2. Yeah, this one's my favorite Bay movie too. Though I haven't seen Bad Boys in years and years.

    Speaking of Sean Connery, what if we could retro-cast Dwayne The Rock Johnson in The Rock as Sean Connery's character? I know, it doesn't work, but think of some of those lines in his delivery. Like the one about the prom queen. And when Nic Cage asks "how in the name of Zeus's butthole did you get out of your cell---" then The Rock could say "IT DOESN'T MATTER HOW I GOT OUT OF MY CELL!"

    I think I'd rather see that movie. It'd be terrible, but I think I'd rather see it.

  3. How's Ed Harris in "Pain & Gain"? From the podcast you make it sound like Ed plays the only remotely human character that shows up, but is he any good?

    "The Rock" is peculiar because, even though the main villain and the heroes are cool and relatable, you don't get the sense of release when the showdown between them finally happens (like Matrix vs. Bennett in "Commando"). It's just done and taken care of, then the missile stoppage takes over. Like I said over the weekend though, "The Rock" rocks (sorry!) and is easily the best thing Bay has ever done... so far.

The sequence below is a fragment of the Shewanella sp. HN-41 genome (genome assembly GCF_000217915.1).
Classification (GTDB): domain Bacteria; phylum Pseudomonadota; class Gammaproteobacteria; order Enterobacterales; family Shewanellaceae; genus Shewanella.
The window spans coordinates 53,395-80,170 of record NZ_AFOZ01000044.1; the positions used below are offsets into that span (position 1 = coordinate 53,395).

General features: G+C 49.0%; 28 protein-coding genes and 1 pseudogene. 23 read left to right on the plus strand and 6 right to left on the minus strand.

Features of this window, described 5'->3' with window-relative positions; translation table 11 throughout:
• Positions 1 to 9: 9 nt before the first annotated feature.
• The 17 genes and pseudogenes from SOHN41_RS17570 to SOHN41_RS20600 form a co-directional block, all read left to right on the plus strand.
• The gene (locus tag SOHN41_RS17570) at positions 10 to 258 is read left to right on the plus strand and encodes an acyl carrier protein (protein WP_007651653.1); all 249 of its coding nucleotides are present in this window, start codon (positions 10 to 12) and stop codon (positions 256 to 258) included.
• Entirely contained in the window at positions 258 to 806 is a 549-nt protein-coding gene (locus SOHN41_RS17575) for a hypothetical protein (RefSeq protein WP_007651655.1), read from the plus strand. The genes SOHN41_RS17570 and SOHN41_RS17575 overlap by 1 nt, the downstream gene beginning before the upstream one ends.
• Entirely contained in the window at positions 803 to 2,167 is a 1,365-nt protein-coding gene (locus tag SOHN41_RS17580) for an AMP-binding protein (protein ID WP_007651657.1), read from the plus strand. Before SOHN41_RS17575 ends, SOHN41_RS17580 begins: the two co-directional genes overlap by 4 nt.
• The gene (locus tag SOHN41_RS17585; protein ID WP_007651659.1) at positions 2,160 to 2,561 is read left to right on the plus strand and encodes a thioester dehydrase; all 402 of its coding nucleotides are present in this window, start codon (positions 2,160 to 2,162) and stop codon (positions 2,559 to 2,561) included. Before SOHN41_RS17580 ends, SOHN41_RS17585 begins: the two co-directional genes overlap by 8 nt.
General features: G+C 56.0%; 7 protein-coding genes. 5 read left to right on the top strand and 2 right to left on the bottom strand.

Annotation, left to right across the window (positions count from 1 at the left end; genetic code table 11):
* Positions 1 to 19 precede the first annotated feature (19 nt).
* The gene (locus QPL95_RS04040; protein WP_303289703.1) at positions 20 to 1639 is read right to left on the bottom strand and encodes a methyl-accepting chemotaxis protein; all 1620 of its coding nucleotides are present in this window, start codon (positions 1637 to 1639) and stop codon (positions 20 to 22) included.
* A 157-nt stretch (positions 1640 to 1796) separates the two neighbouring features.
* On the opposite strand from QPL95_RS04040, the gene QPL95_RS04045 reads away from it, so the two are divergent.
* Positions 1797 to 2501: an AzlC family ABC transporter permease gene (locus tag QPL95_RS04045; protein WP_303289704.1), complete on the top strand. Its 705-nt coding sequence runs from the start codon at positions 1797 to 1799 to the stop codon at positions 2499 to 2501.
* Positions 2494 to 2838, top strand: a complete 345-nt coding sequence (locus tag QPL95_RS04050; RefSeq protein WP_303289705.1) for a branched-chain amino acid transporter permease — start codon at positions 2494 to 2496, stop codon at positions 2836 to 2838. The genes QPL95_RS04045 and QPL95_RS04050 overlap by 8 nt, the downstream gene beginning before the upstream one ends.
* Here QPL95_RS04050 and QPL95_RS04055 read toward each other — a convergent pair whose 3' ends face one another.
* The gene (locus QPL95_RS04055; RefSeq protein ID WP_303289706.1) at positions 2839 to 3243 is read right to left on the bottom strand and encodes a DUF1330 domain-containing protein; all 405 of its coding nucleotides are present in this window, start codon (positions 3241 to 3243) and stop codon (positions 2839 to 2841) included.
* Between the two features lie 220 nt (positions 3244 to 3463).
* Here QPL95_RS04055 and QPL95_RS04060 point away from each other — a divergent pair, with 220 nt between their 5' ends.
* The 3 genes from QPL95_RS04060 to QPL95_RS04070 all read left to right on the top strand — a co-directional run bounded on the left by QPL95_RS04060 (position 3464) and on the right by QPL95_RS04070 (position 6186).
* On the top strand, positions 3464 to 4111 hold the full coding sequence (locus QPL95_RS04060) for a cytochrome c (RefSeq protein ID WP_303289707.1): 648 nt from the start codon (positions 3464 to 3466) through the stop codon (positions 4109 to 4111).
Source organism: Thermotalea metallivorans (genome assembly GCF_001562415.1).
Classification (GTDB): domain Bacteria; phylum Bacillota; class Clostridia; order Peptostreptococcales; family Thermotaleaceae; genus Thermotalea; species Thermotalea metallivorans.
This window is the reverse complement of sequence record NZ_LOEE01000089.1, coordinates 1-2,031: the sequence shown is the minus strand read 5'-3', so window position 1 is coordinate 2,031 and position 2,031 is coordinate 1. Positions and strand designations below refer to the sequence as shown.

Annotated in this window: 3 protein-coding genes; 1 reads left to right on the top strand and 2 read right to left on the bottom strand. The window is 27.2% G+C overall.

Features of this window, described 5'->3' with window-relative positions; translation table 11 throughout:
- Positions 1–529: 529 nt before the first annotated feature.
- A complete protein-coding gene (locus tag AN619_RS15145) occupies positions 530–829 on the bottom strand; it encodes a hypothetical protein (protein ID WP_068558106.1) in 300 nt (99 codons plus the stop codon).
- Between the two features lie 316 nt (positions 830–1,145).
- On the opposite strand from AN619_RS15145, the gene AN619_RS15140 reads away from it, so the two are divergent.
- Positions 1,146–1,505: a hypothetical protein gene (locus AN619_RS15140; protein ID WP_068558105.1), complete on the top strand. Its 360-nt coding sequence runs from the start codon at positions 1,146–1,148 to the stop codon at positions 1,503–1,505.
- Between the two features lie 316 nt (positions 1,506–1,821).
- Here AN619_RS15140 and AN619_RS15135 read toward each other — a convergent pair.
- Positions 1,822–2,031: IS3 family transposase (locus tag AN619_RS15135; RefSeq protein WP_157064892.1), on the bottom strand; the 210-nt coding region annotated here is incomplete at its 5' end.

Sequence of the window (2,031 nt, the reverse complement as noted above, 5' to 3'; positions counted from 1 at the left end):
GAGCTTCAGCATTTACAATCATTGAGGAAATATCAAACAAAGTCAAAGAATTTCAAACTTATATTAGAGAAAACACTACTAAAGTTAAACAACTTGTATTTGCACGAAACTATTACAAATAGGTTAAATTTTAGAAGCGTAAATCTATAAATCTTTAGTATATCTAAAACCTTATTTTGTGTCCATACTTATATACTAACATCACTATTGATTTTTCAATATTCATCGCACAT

4. I echo Patrick's thoughts on this film (although I actually do like the prom queen line.) One thing I remember hating about the film when I first saw it in theatres with my dad was that Michael Biehn is killed off in the movie, I was furious that Corporal Hicks wasn't leading the charge. I was just introduced to Aliens and The Abyss and for a brief time I considered him the best action hero of all time (my opinion has evolved since then.)

    Rewatching this film recently I do have to ask the folks at F this movie, would you answer the phone if you were in the middle of making hot passionate love with your significant other? It's something that a lot of action movies seem to have the hero do (this film included) that just drives me nuts.

    1. The answering the phone thing is stupid, but it gives Bay the chance to show the movie's only significant female character as a) a sex object and b) an annoying nag who complains that her FBI agent boyfriend might have to work when the country is under the threat of terrorism. Women are the worst!

      I don't "like" that Michael Biehn dies, but I think it's interesting in the way that it plays against our expectations -- like Steven Seagal's appearance in Executive Decision. The guy we always get to see kick ass in movies gets taken out, and we're left with the guy from Honeymoon in Vegas.

    2. Norm MacDonald has a bit on how women are able to answer the phone during sex (men are way too primal at that moment to do so) so maybe it's not that far-fetched?

      I don't remember this movie well enough from the one time I watched it when it came out but it sounds like it's worth giving another shot!